I like to think of running in terms of a trip, in all senses of the word: a journey, a mind-bending head trip, and an occasional stumble that represents unexpected challenges and comebacks. Infected by wanderlust, I love to take all kinds of trips. I came up with “the runner’s trip” to capture those concepts and desires. If “the runner’s high” is a peak, then “the runner’s trip” is a whole mountain range.
The Runner’s Trip is for runners who love to travel, who want to keep improving and evolving as runners, and who aim to find a new route (literally and figuratively speaking) wherever they may be. It’s also for would-be runners getting into the sport, and for travelers seeking to explore destinations on their own two legs in a more adventurous and memorable way. It’s for all of us who want to avoid feeling burned out and stuck.
Over the past couple of years, I had a running blog and a travel blog. I decided to combine these two topics through The Runner’s Trip because each enhances the other. I realized firsthand that running enriches travel, and travel recharges running.
When my husband Morgan and I shaped a ten-month family travel itinerary around running events and trails in numerous countries, we discovered a way to connect with the environment, meet locals, and cultivate meaningful experiences on a deeper level than we experienced during typical vacation travel. Travel also helped me fall back in love with running—not that I ever really fell out of love with it, but as with any long-term commitment, the passion dwindles, replaced by habit and duty. Running in new places with camera in hand rekindled my joy of running—an appreciation for each mile, not just the feel-good end result.
When we moved back home in mid-2010 after our long trip, the cornball phrase “keep the journey alive” kept going through my head. Rather than push it away, I thought, “OK, but how?” This blog represents one way I’m trying to nurture my traveling lifestyle while we go about our regular, at-home lives. By that, I mean I’m trying to maintain a sense of adventure and willingness to try new things. A less stressed, more mindful way of going about the day. A commitment to plan and execute out-of-the-ordinary outings—be they day trips or long-term sojourns—that keep me feeling younger than my 41 years. A belief that it’s possible to go places and do things that seem nearly impossible and highly impractical. And an awareness that our time on Earth is quite limited, so make most of the here and now.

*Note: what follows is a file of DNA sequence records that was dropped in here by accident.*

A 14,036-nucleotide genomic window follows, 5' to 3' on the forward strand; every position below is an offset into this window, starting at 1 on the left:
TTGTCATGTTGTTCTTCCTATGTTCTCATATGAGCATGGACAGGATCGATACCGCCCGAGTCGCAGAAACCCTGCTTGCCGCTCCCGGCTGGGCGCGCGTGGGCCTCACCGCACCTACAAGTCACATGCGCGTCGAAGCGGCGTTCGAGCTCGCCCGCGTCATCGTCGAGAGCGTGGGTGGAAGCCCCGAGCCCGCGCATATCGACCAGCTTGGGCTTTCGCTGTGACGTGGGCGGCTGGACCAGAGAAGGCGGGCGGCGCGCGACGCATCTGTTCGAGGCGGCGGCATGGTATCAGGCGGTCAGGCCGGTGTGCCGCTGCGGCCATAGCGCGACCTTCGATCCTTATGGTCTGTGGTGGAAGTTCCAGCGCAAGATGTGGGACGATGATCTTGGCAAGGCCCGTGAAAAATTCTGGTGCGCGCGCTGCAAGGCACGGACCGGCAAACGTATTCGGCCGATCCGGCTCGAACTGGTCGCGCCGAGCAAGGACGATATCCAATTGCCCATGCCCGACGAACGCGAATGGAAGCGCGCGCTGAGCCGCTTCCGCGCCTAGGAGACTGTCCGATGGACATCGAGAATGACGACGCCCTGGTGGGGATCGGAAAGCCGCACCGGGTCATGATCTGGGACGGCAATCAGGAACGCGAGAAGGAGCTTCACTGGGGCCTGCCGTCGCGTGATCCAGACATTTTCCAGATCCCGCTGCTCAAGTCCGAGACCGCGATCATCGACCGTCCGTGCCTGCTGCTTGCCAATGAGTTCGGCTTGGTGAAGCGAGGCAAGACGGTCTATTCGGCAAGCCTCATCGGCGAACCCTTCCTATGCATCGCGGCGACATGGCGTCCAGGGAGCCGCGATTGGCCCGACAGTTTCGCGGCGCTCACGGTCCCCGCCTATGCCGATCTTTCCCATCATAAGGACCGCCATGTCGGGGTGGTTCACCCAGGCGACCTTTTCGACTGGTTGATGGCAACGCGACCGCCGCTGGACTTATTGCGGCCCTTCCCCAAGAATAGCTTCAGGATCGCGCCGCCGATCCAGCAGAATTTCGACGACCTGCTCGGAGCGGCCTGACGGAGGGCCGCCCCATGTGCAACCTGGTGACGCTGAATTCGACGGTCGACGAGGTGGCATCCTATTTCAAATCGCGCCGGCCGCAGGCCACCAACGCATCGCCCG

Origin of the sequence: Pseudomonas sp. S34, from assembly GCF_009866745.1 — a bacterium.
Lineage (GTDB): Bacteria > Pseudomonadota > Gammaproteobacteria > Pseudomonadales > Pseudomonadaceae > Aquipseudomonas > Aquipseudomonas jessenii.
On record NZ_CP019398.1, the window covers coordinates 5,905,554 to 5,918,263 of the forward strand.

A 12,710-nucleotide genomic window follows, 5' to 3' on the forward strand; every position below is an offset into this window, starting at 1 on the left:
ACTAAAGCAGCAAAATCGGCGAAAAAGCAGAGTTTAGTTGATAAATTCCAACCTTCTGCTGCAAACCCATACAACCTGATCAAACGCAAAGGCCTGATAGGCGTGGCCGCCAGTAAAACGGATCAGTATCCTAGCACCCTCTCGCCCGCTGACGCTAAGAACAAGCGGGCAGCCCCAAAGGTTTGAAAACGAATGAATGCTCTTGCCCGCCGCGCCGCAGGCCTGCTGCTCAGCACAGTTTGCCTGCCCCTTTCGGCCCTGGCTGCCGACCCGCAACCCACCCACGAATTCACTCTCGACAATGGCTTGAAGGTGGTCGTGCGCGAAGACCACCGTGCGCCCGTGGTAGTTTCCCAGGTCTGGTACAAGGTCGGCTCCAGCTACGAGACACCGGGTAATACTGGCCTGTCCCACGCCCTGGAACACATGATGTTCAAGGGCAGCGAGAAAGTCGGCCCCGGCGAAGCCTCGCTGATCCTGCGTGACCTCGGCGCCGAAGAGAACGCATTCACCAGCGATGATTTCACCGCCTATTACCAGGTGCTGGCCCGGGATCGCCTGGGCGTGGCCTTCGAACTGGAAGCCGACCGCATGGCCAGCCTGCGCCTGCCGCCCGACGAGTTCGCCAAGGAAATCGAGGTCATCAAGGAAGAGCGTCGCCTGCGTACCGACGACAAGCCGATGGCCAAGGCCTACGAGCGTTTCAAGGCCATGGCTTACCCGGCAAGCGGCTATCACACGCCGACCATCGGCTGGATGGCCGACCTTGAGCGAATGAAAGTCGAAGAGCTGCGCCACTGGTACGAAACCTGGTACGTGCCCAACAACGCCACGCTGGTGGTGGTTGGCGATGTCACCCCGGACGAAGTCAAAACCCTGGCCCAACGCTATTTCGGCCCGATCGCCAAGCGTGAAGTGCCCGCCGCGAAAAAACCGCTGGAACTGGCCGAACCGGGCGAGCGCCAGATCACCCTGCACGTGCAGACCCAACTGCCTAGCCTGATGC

Running and travel can bring out the best in people and be forces for good in the world. Sure, that’s a lofty thing to say, but there’s no denying the degree to which running improves health and wellness, and that travel enhances our sense of connection to the rest of the world. Rick Steves put it well when he wrote, “In this Global Age, the world’s problems are our problems. It’ll be all hands on deck. … Lessons learned from our travels can better equip us to address and help resolve the challenges facing our world.”
A bazillion blogs are vying for your attention. A library full of great books are waiting to be read. Meanwhile, you need to squeeze in a run while making a living. I fully understand that your time is precious and truly appreciate that you’ve read this far.
May you run long, travel far, and discover more!